In the Renaissance there were no expressions such as “work of art”. While there was the science of the art of painting, art as an “autonomous” label did not exist as painting or sculpture was a means to reach a goal and not an end in itself. In Nerdrum’s view, the concept of art and artist changed through Immanuel Kant’s and Friedrich Hegel’s theory: the painter would no longer be considered an artisan and moved away from storytelling (and therefore from drama, intensity and sentimentality) as “craft became mechanic and inferior”. Furthermore, learning from past masters was replaced by originality in Art: the former was labelled as copying and identified with Kitsch.
Original versus Copying
If you are not original, then it cannot be “art”, but “craft” and therefore something inferior to “art”. But being a kitsch painter also means you choose the values art enjoyed of in the Renaissance, values that got cast out. Being a kitsch painter brings to reconsider the relation to the society the artist lives in and to focus on the utility of art. Here’s a painting by David and some infos about it can be found here: www.whokilledcattelan.org
Tattooing the city ephemerally: The relation with the past art in Venice
A really satisfactory experience David Dalla Venezia recalls of his activity in Venice is the collaboration with the Japanese artist Hiroshi Daikoku. In 1987 the two artists started painting large compositions on the wooden fences surrounding work in progress areas in Venice. In a couple of years this brought to 12 paintings and in 1989 David Dalla Venezia arranged his first exhibition at the BAC Art Studio gallery in Venice.
“We want to paint the world!” was the motto.
Venice Urbs Picta
They surely wanted to re-paint Venice and to reconnect to the past. Although now the remains are barely visible, the city was once particularly colourful. Venice as “urbs picta” appears in the paintings by Vittore Carpaccio, Gentile Bellini and Giovanni Mansueti. A city unhappy to be bare. Covering its architecture and sculpture, bas-reliefs, columns’ capitals in colourful paint. And even when a façade was in marble, even the marble could be painted or covered in gold leaf. Not to mention that stucco would be painted as if it were marble with its veins in symmetrical patterns.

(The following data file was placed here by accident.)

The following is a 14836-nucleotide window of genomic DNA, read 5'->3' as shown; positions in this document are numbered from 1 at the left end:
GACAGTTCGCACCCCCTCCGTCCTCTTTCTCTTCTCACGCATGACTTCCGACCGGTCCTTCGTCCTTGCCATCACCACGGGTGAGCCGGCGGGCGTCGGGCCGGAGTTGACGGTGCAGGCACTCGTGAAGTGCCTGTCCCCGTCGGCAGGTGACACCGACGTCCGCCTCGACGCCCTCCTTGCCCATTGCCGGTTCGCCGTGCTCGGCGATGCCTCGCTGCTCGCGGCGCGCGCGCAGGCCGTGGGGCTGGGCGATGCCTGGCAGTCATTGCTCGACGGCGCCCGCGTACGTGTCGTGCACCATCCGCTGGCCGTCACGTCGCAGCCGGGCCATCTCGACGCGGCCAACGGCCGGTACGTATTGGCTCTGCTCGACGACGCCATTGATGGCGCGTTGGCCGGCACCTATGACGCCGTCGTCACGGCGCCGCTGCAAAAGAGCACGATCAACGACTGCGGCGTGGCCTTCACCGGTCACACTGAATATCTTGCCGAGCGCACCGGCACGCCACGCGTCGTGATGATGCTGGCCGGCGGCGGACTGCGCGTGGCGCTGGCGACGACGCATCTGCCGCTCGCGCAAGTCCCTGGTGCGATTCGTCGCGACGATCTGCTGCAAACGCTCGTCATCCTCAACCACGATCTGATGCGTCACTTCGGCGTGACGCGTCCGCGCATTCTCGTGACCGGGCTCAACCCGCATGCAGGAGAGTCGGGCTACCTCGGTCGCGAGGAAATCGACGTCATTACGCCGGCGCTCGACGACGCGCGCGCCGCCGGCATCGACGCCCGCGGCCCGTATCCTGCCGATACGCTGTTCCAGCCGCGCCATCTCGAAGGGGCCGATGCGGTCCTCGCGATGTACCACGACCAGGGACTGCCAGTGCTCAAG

David&Hiroshi dedicated their work to the children in campo San Polo, and then more in campo San Cassiano, at San Moisè, in the Ghetto Novo. A comics style featuring a character one can identify oneself with, but never banal. And then dared some murales at the entrance of the Fine Arts School at the Accademia with the result that the director Nedo Fiorentin ordered to remove them immediately. So, while the residents welcomed the art works, the director had them blackened out. While the residents brought food to the two young artists during their night work and respected their murales (and the news talked about them with praise), the official art made their works of art more ephemeral than they were expected to be. A censorship against something meant to spontaneously disappear soon is quite brutal.
Provocative or social?
However, David&Hiroshi’s experience was also an attempt to enhance the social role of the artist and to raise the question whether an artist can express an artistic commitment to a city and participate in the social life of a city. And how. Their artistic experiment was connected to the past and to the role of the artist in the ancient times, but failed in being stimulated and supported by the city political leaders. As artists in the mainstream vision are nowadays supposed to surprise and provoke the art system, rather than merge together with the city as their open-air atelier.
by Luisella Romeo
registered tourist guide in Venice, Italy
David Dalla Venezia moved to Triest a few years ago but regularly comes to Venice to hold painting classes and workshops at the Bottega del Tintoretto. You can also reach him at: